Opportunity costs are important concepts in economics, and they’re something that we contend with every single day. Whether we realize it or not.
Let’s start with an example: Recently, housing prices have gone through the roof, to use an apt pun. While homes have been expensive in big cities like New York or San Francisco for a long time, cities like Seattle, Denver, and Austin have seen big influxes in population over the past ten or so years, and as such, homes in those cities have become much more expensive.
But now, the homes in those cities are out of reach for many potential homebuyers. As such, people are moving to smaller, more affordable cities, like Boise, Idaho, and Spokane, Washington.
And while someone from San Francisco with a good-paying job could probably afford a home in Boise, if they choose to move there, they’re also giving something up: Ties to the Bay Area, and potential job opportunities in San Francisco. If they can’t work their job remotely, either, it means giving up their high Bay Area salary, and instead, finding a local job in Boise, where salaries aren’t nearly as high.
As such, moving to Boise may be cheaper in some regards (housing), but incur a significant cost in others (career opportunities and salary expectations). There’s a tradeoff.
What are opportunity costs?
The tradeoff exemplified above is an example of an opportunity cost. Opportunity costs are, in their simplest form, the cost of what you choose NOT to do.
So, if you choose to go to the movies and spend $20, the cost of doing so is saving that $20 for something else. Conversely, if you choose not to go to the movies and save the $20, you gave up the opportunity to see a new movie you’d been looking forward to, and having a good time.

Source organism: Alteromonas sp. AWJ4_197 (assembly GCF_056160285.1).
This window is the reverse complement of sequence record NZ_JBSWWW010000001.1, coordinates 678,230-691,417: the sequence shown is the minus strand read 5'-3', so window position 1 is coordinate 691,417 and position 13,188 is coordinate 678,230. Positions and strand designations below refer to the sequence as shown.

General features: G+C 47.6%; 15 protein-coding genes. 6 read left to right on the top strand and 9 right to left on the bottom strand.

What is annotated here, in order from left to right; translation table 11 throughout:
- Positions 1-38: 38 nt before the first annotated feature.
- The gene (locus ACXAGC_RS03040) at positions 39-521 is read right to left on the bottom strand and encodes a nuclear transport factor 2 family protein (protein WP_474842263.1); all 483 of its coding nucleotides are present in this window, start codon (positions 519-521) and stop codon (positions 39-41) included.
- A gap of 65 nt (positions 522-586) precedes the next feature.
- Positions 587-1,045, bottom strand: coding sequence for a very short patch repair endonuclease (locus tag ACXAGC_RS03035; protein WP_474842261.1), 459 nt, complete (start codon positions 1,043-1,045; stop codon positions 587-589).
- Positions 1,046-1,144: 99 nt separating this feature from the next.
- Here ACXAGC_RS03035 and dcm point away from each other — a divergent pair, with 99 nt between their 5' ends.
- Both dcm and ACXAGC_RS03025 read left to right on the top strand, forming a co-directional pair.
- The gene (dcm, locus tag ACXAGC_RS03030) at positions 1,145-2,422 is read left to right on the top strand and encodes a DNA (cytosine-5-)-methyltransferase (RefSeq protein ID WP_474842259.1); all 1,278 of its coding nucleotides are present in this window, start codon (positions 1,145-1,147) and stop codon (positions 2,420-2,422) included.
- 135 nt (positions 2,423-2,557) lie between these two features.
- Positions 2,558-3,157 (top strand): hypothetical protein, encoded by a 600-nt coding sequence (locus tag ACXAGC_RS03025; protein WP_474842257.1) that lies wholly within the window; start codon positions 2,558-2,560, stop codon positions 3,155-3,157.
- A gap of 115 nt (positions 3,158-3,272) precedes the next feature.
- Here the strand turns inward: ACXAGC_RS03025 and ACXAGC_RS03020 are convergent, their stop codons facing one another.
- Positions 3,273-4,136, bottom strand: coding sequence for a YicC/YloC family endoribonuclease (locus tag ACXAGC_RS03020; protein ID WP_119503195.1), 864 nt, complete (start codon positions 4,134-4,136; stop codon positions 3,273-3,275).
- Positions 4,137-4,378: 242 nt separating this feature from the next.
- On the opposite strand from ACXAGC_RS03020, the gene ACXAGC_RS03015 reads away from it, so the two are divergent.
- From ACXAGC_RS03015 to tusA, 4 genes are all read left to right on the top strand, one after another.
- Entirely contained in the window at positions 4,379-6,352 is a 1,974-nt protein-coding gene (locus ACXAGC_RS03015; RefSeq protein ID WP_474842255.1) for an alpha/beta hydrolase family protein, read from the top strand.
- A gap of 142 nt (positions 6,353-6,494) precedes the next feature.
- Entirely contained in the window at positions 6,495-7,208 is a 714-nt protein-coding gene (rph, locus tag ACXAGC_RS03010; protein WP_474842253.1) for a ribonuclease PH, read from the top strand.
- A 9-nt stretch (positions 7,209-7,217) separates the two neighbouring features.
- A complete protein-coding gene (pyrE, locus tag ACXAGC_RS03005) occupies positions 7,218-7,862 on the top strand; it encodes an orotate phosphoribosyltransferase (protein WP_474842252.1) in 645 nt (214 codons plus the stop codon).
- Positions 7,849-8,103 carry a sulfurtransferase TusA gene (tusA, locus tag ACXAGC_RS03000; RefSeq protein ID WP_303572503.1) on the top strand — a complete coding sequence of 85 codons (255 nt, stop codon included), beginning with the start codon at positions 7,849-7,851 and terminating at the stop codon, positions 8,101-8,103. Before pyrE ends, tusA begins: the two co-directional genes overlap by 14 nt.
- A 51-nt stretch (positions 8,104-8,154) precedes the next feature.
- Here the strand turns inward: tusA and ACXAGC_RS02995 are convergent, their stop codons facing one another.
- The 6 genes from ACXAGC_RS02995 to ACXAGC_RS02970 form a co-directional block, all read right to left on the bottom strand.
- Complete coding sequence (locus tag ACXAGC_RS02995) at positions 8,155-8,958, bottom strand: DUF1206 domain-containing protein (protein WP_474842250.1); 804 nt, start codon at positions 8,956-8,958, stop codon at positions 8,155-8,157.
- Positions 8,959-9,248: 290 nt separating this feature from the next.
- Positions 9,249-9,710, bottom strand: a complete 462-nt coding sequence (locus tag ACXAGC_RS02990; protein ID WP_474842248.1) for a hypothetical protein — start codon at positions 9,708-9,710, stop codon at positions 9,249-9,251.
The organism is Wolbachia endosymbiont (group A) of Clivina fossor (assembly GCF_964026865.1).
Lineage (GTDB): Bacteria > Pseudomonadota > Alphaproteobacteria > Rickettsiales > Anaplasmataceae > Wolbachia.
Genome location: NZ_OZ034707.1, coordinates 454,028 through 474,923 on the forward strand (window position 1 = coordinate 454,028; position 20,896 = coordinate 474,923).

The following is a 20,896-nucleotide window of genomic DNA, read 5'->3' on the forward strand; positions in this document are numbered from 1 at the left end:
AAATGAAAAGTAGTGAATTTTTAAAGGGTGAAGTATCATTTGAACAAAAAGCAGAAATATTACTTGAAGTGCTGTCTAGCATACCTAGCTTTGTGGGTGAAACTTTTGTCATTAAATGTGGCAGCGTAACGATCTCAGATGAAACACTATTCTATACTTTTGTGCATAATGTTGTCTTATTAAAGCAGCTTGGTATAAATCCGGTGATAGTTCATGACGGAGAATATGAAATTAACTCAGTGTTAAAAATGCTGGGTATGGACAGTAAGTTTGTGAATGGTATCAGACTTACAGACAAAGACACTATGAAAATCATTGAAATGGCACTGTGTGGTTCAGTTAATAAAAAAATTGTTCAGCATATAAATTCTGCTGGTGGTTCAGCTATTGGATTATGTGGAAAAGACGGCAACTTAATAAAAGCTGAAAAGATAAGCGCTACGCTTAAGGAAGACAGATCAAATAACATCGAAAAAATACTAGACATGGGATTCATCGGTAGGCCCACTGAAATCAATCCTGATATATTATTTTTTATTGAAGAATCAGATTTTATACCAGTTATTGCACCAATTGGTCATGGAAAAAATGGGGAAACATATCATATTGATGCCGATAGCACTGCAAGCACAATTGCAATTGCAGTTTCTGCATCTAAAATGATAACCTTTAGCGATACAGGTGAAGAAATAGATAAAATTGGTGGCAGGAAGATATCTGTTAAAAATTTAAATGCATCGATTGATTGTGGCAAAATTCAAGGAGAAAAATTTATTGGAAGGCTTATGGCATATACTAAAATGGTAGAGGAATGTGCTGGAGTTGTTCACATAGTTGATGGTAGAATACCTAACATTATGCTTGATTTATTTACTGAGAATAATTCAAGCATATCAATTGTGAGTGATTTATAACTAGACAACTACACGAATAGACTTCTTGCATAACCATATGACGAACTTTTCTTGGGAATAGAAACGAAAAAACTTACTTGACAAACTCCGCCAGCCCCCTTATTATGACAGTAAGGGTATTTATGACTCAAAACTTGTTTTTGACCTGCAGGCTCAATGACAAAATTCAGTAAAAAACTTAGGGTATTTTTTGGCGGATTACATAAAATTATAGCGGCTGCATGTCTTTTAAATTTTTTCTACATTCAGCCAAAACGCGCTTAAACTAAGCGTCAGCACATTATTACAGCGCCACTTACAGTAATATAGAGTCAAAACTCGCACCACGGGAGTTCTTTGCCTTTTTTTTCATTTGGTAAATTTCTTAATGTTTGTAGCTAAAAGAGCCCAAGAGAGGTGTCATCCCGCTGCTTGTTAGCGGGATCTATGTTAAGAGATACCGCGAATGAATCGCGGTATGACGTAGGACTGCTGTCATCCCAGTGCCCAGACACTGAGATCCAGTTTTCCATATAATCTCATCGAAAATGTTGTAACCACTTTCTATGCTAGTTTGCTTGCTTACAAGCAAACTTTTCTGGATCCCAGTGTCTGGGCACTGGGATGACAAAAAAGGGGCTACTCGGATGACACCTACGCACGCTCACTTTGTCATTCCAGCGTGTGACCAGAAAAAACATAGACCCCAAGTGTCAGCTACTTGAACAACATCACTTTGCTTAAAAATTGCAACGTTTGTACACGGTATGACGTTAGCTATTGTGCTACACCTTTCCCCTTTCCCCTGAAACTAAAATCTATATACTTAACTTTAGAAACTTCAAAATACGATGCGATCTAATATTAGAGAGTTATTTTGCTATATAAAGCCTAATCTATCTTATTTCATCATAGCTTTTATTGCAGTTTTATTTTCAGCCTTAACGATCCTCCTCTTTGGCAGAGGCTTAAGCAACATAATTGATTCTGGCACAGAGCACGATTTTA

Every choice you make incurs an opportunity cost. But the big ones have to do with our career and financial decisions. Choosing not to invest your money can result in you missing out on big market gains – a significant financial opportunity cost, for instance.
Choosing not to go to college may save you money on tuition. But it can cost you the potential earnings a degree may afford you from a better job down the road, or cost you potential connections and friendships.
Opportunity costs come in all shapes and sizes, too, which is what makes them particularly difficult to understand.
Why it’s important to understand opportunity costs
When you learn to recognize opportunity costs, you’ll start seeing them everywhere. But why are they so important when it comes to money? Because by forgoing small expenses now and saving and investing your money instead, it will grow over time.
In other words, by seeing the chance to save money, rather than spend it, as an opportunity to put it to work for you, you could be looking at a big potential return in the future. Of course, the tradeoff is whatever you’re choosing not to do or buy in the present.
Again, go back to our movie example. If you choose not to go to the movies, and instead, buy $20 worth of an S&P 500 index fund, that investment could grow to be much more valuable in the future. The question is this: Would you rather have seen the movie and had a good time (which is perfectly reasonable!), or potentially see a big return on your investment later?
The thing about opportunity costs that’s also important to remember is that there isn’t always a “right” choice. We have to eat, relax, and have a good time – things that cost money. It’s important that you recognize that, and feel okay spending that money. Not every cent needs to be stashed away.
But it is critical to build some saving and investing habits into your budget. Make sure you’re putting money away for the future – and some to have fun right now, too – but don’t forget about your financial goals.
While there is a lot more to be said about opportunity costs – and it’s likely a topic we’ll revisit in the future – getting a grasp on the basics of the concept is critical no matter your age or individual financial situation.
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